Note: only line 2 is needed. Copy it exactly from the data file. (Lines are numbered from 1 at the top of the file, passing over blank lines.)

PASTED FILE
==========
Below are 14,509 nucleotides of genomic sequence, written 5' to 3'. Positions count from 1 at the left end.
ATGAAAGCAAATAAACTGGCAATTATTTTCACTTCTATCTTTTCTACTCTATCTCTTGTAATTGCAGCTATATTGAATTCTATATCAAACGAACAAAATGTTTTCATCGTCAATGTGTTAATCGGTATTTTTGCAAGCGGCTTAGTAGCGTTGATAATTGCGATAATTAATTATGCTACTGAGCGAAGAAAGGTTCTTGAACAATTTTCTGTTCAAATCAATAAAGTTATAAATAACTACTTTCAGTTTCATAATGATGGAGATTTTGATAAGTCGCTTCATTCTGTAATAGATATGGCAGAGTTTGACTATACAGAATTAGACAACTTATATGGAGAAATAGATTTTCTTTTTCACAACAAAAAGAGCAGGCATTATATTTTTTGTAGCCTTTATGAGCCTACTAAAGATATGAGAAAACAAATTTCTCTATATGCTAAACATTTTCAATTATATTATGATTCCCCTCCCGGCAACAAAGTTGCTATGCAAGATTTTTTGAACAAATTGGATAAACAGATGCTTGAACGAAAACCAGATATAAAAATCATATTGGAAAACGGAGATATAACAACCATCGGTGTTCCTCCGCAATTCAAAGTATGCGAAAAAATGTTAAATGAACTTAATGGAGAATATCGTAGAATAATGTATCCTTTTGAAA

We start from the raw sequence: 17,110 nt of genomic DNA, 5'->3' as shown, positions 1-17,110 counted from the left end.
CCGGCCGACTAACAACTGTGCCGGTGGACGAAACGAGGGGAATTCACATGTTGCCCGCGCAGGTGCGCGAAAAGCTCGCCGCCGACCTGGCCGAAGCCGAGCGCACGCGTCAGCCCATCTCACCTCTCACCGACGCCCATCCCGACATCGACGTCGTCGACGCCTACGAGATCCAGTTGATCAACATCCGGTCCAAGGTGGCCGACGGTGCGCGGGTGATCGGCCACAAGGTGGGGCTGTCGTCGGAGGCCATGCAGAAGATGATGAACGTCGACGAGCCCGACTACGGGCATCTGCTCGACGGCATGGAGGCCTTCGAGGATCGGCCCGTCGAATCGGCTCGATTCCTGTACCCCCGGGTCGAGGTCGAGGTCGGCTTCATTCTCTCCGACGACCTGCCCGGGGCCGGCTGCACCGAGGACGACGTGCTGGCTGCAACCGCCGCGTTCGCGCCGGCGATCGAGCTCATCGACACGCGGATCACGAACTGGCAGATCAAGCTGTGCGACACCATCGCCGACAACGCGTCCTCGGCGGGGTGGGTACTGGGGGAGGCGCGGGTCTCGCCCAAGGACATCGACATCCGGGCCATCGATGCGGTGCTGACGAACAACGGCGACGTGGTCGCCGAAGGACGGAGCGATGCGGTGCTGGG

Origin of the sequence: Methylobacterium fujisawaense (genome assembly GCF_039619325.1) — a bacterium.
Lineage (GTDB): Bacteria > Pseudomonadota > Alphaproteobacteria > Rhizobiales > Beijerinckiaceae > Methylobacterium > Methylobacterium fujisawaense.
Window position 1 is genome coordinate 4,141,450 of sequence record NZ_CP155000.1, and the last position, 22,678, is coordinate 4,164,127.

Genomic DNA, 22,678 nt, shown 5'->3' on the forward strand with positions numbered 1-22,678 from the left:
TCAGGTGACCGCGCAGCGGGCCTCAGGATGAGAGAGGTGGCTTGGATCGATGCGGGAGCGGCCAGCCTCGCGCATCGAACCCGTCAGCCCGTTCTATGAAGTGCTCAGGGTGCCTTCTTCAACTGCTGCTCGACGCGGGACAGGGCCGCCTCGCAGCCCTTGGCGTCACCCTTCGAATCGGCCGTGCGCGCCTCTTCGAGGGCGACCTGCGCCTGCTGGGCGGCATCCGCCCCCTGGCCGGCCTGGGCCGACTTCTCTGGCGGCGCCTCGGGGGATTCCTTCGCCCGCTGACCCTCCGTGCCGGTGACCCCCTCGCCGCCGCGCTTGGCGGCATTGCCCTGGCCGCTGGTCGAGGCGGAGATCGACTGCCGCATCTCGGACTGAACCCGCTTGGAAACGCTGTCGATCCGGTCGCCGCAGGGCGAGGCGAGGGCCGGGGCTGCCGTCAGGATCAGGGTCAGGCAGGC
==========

ATGAAAGCAAATAAACTGGCAATTATTTTCACTTCTATCTTTTCTACTCTATCTCTTGTAATTGCAGCTATATTGAATTCTATATCAAACGAACAAAATGTTTTCATCGTCAATGTGTTAATCGGTATTTTTGCAAGCGGCTTAGTAGCGTTGATAATTGCGATAATTAATTATGCTACTGAGCGAAGAAAGGTTCTTGAACAATTTTCTGTTCAAATCAATAAAGTTATAAATAACTACTTTCAGTTTCATAATGATGGAGATTTTGATAAGTCGCTTCATTCTGTAATAGATATGGCAGAGTTTGACTATACAGAATTAGACAACTTATATGGAGAAATAGATTTTCTTTTTCACAACAAAAAGAGCAGGCATTATATTTTTTGTAGCCTTTATGAGCCTACTAAAGATATGAGAAAACAAATTTCTCTATATGCTAAACATTTTCAATTATATTATGATTCCCCTCCCGGCAACAAAGTTGCTATGCAAGATTTTTTGAACAAATTGGATAAACAGATGCTTGAACGAAAACCAGATATAAAAATCATATTGGAAAACGGAGATATAACAACCATCGGTGTTCCTCCGCAATTCAAAGTATGCGAAAAAATGTTAAATGAACTTAATGGAGAATATCGTAGAATAATGTATCCTTTTGAAA